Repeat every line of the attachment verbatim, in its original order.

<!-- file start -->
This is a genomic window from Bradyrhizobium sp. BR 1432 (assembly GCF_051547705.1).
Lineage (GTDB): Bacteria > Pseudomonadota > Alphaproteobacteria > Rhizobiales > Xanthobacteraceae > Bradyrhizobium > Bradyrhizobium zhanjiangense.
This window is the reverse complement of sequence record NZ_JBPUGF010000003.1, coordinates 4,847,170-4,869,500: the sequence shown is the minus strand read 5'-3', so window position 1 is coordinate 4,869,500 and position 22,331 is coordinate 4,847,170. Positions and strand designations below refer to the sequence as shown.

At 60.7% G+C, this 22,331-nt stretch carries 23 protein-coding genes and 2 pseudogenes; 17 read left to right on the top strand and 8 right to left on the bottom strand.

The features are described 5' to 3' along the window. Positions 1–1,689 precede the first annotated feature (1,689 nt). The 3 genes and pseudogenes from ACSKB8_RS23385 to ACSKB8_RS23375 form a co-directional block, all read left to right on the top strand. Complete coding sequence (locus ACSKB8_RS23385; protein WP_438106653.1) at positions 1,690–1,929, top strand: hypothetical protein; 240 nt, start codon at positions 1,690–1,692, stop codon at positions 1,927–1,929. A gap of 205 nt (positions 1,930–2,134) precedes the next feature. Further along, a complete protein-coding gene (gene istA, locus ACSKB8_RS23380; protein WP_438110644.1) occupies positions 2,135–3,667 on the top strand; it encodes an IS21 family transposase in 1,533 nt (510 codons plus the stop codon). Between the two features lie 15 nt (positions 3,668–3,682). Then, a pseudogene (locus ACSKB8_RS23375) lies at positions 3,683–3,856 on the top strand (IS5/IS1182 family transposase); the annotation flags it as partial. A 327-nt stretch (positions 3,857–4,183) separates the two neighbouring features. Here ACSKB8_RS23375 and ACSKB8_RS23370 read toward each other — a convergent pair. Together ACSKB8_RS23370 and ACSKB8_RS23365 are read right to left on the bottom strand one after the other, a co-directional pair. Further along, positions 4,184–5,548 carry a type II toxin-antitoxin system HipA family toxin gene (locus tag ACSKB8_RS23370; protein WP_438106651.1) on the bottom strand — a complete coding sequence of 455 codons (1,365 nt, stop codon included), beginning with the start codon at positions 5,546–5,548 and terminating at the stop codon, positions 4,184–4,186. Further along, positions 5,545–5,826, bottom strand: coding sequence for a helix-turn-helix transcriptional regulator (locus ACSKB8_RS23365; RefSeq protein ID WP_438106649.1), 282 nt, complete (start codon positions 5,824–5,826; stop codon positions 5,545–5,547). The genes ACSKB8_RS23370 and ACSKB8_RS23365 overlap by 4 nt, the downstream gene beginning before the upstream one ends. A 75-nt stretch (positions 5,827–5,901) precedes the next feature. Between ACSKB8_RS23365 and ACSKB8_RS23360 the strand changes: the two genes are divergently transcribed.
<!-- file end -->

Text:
This is a genomic window from Bradyrhizobium sp. BR 1432 (assembly GCF_051547705.1).
Lineage (GTDB): Bacteria > Pseudomonadota > Alphaproteobacteria > Rhizobiales > Xanthobacteraceae > Bradyrhizobium > Bradyrhizobium zhanjiangense.
This window is the reverse complement of sequence record NZ_JBPUGF010000003.1, coordinates 4,847,170-4,869,500: the sequence shown is the minus strand read 5'-3', so window position 1 is coordinate 4,869,500 and position 22,331 is coordinate 4,847,170. Positions and strand designations below refer to the sequence as shown.

At 60.7% G+C, this 22,331-nt stretch carries 23 protein-coding genes and 2 pseudogenes; 17 read left to right on the top strand and 8 right to left on the bottom strand.

The features are described 5' to 3' along the window. Positions 1–1,689 precede the first annotated feature (1,689 nt). The 3 genes and pseudogenes from ACSKB8_RS23385 to ACSKB8_RS23375 form a co-directional block, all read left to right on the top strand. Complete coding sequence (locus ACSKB8_RS23385; protein WP_438106653.1) at positions 1,690–1,929, top strand: hypothetical protein; 240 nt, start codon at positions 1,690–1,692, stop codon at positions 1,927–1,929. A gap of 205 nt (positions 1,930–2,134) precedes the next feature. Further along, a complete protein-coding gene (gene istA, locus ACSKB8_RS23380; protein WP_438110644.1) occupies positions 2,135–3,667 on the top strand; it encodes an IS21 family transposase in 1,533 nt (510 codons plus the stop codon). Between the two features lie 15 nt (positions 3,668–3,682). Then, a pseudogene (locus ACSKB8_RS23375) lies at positions 3,683–3,856 on the top strand (IS5/IS1182 family transposase); the annotation flags it as partial. A 327-nt stretch (positions 3,857–4,183) separates the two neighbouring features. Here ACSKB8_RS23375 and ACSKB8_RS23370 read toward each other — a convergent pair. Together ACSKB8_RS23370 and ACSKB8_RS23365 are read right to left on the bottom strand one after the other, a co-directional pair. Further along, positions 4,184–5,548 carry a type II toxin-antitoxin system HipA family toxin gene (locus tag ACSKB8_RS23370; protein WP_438106651.1) on the bottom strand — a complete coding sequence of 455 codons (1,365 nt, stop codon included), beginning with the start codon at positions 5,546–5,548 and terminating at the stop codon, positions 4,184–4,186. Further along, positions 5,545–5,826, bottom strand: coding sequence for a helix-turn-helix transcriptional regulator (locus ACSKB8_RS23365; RefSeq protein ID WP_438106649.1), 282 nt, complete (start codon positions 5,824–5,826; stop codon positions 5,545–5,547). The genes ACSKB8_RS23370 and ACSKB8_RS23365 overlap by 4 nt, the downstream gene beginning before the upstream one ends. A 75-nt stretch (positions 5,827–5,901) precedes the next feature. Between ACSKB8_RS23365 and ACSKB8_RS23360 the strand changes: the two genes are divergently transcribed.